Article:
Sunday, January 13, 2008

The State I Am In

I'm a little bit grumpy.  This weekend, one of my favorite radio stations, WAMU, helped produce and broadcast a segment of The State We're In, which oversimplified the Fair Trade coffee business.  Usually I think all media coverage is good on some level because it helps build exposure.  But on this  Sunday afternoon I just don't have the patience with journalists making the mistake of confusing the term "fair trade" with "free trade" in episode promos.  Sure the occasional slip of the tongue is allowed. When I first started with FTRN in 2001 I caught myself for the first few months and learned a lot about the power of aural conditioning!  But a professional journalist, especially coming from the Netherlands where the Fair Trade movement has such an impressive history (see chapter 5 in my book for details), should check their facts!

That was just the start...then there was the shot about "smiling farmers" on coffee packages, as if they were hiding awful realities about coffee farmers.  Do they suggest emaciated babies in coffee-producing countries?  Please.  

Coffee buyers were quoted who spoke of "issues" with Fair Trade cooperatives, such as lack of profitability related to issues with credit.   Credit is extremely important to any business, Fair Trade or not, but just like most folks couldn't explain their credit card debt in 30 seconds, neither should a quick swipe be taken at cooperatives about how they manage their resources.

If the media wants to poke at the Fair Trade coffee business they should ask why Fair Trade is it relevant now.  Another radio program I do like, Marketplace, recently characterized coffee prices as hitting multi-year highs.  Aren't high prices fair?  That kind of inquiry might uncover that there is much more to Fair Trade than the price.  Fair Trade is distinguished by its commitment to democratic organizations, by its assurance of technical assistance--such as pre-harvest financing, and by its long-term commitment to disadvantaged producers in search of a market.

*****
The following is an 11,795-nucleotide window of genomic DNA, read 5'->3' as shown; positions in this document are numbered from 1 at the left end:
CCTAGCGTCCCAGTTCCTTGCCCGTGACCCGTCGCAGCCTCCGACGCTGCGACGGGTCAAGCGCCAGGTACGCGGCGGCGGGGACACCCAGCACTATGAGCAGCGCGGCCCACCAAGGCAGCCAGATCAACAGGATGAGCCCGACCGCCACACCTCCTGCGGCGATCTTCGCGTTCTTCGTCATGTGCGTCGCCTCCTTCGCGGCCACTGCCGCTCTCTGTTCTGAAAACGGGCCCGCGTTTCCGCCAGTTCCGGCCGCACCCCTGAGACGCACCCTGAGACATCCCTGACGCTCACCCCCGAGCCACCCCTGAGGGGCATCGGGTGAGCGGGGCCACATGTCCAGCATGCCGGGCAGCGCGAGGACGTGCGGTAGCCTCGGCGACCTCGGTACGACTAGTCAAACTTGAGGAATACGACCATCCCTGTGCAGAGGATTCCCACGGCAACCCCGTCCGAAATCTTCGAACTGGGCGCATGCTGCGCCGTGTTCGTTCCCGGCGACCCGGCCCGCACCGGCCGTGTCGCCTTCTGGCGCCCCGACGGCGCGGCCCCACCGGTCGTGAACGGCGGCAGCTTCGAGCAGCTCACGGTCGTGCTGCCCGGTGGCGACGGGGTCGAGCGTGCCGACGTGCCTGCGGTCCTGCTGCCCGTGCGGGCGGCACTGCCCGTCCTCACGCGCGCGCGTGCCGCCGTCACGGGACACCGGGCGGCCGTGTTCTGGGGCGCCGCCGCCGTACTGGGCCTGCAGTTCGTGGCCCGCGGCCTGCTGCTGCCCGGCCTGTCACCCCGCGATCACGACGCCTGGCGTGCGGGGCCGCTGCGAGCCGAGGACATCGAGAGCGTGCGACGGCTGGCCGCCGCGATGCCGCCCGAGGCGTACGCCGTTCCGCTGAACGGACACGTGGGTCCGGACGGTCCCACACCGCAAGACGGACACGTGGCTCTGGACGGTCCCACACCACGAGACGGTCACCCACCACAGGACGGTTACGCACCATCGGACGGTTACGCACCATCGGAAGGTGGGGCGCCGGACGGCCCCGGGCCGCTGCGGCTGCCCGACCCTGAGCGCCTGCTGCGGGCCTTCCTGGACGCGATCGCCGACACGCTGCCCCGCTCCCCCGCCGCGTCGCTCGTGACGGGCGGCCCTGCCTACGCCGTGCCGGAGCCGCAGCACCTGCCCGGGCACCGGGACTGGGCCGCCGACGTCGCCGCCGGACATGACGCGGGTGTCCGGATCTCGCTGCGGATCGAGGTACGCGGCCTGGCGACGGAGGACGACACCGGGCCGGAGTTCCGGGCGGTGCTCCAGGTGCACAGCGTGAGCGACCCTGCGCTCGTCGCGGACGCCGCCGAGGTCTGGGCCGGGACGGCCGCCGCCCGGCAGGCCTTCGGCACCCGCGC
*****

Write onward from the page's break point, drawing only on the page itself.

Consumers are in search of quality coffee and other products, and they are often in search of justice.  Surely we need good information to make informed decisions.  We won't get them just from labels or packaging, and it doesn't seem like we'll get them from a certain radio show.  


3 comments:

  1. It is amazing how people can misunderstand fair trade and all it stands for... but we are lucky to have people like you to guide us!

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  2. You mention that we can't get all the information we need from labels. I was recently asked if fair trade is just another clever marketing ploy (http://fairfabric.org/wordpress/ask-me/). My response is that with FLO labeling, at least we are able to understand the ethical stance of the product. Agreed?

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  3. Well, I don't really think a product has an ethical stance. It is the company behind the product that is of most interest. One way to gauge the commitment of a brand is to see how much of its product line is fairly traded and if that amount has increased steadily why or why not. Again you can't find this just from a label; you have to do a little work but hopefully companies will help you by sharing their commitments openly and broadly...a conscious consumer and usually figure out what is and isn't greenwashing from reading between the lines.

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